RENEE MONTAGNE, HOST:
In New York, the city council is poised to vote today on some of the toughest police oversight laws in decades. The vote comes just weeks after a judge ruled that the NYPD violated the civil rights of minorities with its practice of stopping mostly young men of color on the streets.
Mayor Michael Bloomberg is appealing the judge's ruling and refusing to back down on a policing program he has championed. NPR's Joel Rose reports.
JOEL ROSE, BYLINE: Federal Judge Shira Scheindlin found that the New York Police Department's use of the tactic known as stop-and-frisk amounts to indirect racial profiling of blacks and Latinos. Retired Sergeant Noel Leader says there are plenty of former and current NYPD officers who agree.
NOEL LEADER: Because they're still on the job, they can't be outspoken. But they understand exactly what's going on, and are now being forced to have this unnecessary contact with non-threatening, innocent civilians.
ROSE: Leader is the cofounder of the group 100 Blacks in Law Enforcement Who Care. Done correctly, he says, warrantless stops are an important tool for police, but only when those stops are based on reasonable suspicion, not on skin color.
LEADER: Stops are only good when they're legal. You don't stop crime by committing crimes.
ROSE: Leader is one of several NYPD veterans who spoke at a press conference this week in support of two city council bills aimed at increasing oversight of the nation's largest police department.
Anthony Miranda is a retired sergeant and chair of the National Latino Officers Association. He says the department's internal oversight procedures don't work.
ANTHONY MIRANDA: It gives officers and the community somewhere else to go to to legally file complaints when they can believe that they can have a justifiable investigation and get the results that they need.
ROSE: The bills would create a permanent inspector general to oversee the department. And they would make it easier for residents to sue for racial profiling. Critics have seized on that second part, arguing it could create millions of dollars in new liabilities for the city and make a difficult job even harder.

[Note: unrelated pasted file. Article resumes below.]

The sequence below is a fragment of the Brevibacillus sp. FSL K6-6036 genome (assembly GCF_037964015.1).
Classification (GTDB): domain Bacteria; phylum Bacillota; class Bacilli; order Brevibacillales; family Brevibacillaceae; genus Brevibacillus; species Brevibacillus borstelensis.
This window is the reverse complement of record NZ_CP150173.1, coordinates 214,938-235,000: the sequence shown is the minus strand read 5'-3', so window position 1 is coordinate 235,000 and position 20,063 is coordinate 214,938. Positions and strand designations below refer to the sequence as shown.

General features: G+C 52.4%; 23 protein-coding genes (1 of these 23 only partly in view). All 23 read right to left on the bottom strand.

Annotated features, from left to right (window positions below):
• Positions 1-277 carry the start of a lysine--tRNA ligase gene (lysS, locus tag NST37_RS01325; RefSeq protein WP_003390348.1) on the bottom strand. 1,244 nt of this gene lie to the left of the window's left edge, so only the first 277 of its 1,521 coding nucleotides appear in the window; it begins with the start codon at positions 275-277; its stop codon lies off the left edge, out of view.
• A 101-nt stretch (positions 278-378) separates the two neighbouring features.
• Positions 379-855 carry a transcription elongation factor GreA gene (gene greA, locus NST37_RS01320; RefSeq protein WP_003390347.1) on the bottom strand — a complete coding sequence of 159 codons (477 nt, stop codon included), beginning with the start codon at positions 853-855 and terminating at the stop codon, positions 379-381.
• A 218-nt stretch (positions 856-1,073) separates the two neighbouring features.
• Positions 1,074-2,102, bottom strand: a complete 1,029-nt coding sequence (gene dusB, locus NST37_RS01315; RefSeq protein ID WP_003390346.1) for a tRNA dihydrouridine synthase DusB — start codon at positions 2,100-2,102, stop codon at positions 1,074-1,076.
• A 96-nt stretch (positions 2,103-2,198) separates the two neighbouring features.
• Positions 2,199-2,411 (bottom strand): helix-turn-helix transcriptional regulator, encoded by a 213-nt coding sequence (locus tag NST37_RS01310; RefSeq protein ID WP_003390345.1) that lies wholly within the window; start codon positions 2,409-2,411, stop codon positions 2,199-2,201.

Here's New York Mayor Michael Bloomberg.
MAYOR MICHAEL BLOOMBERG: These are both ill-considered bills, which would put the public and our police officers in real, serious danger, and could reverse the striking, dramatic and wonderful reduction in crime that this city has experienced over the last 10 years or 20 years.
ROSE: Bloomberg insists that the department's use of stop-and-frisk tactics is legal, and that it's a big reason why the city's violent crime rate is lower than it's been in decades. And just in case New Yorkers have forgotten how bad things used to be, the mayor invited retired Manhattan DA Robert Morgenthau, now 94 years old, to refresh their memories at a press conference earlier this summer.
ROBERT MORGENTHAU: If this legislation is enacted, it's going to be a major disincentive for police officers to stop people, question them and frisk them. And that's going to be, frankly, a disaster for the city.
ROSE: The city council voted to pass the bills, anyway. That was in June. Bloomberg vetoed the bills in July. Now the council will try to override his veto today. The primary sponsor of the bills, City Councilman Jumaane Williams, dismisses claims that they'll lead to a jump in crime.
JUMAANE WILLIAMS: Well, all of these things are about fear-mongering and not based in facts.
ROSE: Williams says he's optimistic the bills will pass, in spite of reported behind-the-scenes efforts by Bloomberg to kill them. Instead of fighting the bills, retired NYPD Captain Karyn Carlo would like to see the administration turned toward what's known as community-based policing.
KARYN CARLO: But in order to have community-based policing, you need to have the trust and the respect of the community. And that is what is broken right now.
ROSE: Carlos says New Yorkers shouldn't have to choose between safety and justice.
Joel Rose, NPR News, New York.
MONTAGNE: And you're listening to MORNING EDITION, from NPR News. Transcript provided by NPR, Copyright NPR.